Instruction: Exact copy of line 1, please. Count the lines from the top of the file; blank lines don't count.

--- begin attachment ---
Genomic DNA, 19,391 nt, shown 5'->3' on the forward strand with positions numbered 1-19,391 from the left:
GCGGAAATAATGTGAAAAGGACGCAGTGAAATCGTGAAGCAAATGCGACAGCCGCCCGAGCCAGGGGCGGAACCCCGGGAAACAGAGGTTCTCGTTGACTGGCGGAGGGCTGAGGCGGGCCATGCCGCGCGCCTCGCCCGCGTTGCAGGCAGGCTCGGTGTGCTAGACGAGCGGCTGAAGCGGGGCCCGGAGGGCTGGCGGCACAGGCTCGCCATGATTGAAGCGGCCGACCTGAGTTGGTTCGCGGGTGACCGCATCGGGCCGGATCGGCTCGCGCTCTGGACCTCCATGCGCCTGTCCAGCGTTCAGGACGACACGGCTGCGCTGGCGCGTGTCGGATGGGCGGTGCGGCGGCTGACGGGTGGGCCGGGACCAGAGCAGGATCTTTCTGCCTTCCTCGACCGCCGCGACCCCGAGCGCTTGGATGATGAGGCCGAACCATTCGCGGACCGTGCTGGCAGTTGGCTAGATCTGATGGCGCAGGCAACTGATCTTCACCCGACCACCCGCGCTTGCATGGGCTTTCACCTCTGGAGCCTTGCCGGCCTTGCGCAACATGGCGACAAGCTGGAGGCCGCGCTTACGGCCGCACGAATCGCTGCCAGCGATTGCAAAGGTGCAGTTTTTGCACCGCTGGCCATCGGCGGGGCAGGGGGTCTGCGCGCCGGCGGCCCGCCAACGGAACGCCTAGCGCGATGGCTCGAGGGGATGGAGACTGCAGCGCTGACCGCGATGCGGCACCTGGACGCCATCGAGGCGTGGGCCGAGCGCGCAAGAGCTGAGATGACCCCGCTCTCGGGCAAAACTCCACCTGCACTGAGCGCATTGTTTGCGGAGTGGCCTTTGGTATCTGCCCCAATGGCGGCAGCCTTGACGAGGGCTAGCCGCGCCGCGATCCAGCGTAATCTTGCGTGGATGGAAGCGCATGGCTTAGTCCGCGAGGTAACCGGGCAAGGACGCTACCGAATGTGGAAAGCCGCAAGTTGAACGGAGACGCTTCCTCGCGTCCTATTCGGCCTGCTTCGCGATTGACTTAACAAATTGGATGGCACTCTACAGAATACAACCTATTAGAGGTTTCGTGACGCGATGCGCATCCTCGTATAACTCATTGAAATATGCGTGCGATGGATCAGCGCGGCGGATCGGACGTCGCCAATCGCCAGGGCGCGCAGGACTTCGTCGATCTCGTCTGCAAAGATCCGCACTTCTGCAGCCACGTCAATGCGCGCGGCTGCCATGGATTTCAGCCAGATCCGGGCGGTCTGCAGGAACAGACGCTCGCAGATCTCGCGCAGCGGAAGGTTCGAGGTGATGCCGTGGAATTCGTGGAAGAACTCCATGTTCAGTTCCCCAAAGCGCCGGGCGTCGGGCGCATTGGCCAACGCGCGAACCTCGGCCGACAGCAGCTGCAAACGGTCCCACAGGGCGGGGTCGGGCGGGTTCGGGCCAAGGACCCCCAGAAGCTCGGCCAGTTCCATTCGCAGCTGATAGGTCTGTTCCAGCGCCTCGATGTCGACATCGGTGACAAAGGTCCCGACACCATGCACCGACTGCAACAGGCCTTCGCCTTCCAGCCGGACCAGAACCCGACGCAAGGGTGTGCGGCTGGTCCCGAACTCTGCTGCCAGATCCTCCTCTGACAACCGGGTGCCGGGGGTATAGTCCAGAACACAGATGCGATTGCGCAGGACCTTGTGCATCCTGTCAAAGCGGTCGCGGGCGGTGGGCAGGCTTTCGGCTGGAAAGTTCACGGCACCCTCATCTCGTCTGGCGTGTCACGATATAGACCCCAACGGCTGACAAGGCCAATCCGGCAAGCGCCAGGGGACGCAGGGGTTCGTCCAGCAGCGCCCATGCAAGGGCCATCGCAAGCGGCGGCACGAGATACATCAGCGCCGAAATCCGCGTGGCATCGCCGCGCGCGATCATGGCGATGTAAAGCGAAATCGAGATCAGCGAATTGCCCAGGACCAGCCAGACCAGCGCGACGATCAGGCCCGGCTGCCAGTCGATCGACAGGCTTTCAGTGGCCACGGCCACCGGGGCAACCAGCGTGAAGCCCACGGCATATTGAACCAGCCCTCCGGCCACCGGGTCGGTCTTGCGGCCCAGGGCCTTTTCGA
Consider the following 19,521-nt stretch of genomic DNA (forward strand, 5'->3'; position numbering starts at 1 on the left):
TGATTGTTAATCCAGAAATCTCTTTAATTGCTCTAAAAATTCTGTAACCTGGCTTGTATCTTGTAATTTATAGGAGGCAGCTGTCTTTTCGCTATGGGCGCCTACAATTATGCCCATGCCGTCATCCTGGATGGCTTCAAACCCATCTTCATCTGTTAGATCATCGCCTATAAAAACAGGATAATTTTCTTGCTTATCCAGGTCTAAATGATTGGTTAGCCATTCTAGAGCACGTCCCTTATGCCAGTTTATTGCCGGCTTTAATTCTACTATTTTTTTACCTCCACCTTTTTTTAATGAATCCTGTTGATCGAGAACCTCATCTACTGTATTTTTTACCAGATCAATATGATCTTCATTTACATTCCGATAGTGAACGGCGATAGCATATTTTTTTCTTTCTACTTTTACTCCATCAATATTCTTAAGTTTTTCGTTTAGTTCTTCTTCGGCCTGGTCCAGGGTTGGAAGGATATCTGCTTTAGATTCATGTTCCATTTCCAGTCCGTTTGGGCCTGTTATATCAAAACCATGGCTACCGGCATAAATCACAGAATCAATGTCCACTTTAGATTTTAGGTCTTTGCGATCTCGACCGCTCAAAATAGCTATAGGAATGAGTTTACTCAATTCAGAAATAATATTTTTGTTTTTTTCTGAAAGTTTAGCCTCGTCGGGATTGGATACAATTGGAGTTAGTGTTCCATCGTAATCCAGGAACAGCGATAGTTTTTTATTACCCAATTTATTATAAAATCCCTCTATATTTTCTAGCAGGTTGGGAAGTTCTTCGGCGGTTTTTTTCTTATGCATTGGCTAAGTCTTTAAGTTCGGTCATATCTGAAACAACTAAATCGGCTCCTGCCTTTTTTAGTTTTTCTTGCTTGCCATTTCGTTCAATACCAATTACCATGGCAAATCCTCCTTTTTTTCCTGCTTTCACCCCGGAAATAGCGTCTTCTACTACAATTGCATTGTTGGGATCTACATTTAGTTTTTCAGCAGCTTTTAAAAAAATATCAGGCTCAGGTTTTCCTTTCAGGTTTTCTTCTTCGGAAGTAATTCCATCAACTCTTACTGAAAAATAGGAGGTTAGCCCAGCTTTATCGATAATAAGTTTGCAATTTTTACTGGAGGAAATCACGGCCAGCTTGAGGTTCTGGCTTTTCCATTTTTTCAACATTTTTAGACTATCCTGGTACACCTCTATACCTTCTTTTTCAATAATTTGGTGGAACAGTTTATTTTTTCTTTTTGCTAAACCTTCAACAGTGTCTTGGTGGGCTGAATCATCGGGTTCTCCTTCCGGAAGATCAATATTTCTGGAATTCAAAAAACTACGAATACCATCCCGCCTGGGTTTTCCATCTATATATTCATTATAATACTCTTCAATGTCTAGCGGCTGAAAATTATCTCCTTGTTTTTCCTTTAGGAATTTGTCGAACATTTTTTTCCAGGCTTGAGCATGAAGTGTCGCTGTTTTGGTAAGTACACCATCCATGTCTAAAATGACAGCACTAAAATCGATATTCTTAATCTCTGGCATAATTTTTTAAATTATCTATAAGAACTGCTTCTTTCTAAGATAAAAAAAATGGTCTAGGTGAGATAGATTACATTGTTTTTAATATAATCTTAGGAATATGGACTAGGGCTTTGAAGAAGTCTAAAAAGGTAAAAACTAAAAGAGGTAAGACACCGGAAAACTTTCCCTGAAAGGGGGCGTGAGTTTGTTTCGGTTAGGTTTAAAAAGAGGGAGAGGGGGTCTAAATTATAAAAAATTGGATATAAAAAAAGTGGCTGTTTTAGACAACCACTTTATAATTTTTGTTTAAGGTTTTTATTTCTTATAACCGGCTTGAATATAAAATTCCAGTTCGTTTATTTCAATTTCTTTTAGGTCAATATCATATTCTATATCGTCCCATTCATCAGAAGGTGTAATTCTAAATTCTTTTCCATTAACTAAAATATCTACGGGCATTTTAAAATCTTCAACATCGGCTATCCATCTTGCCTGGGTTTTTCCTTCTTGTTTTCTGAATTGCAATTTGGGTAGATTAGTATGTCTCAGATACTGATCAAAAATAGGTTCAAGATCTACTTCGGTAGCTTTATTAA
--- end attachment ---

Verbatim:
Genomic DNA, 19,391 nt, shown 5'->3' on the forward strand with positions numbered 1-19,391 from the left: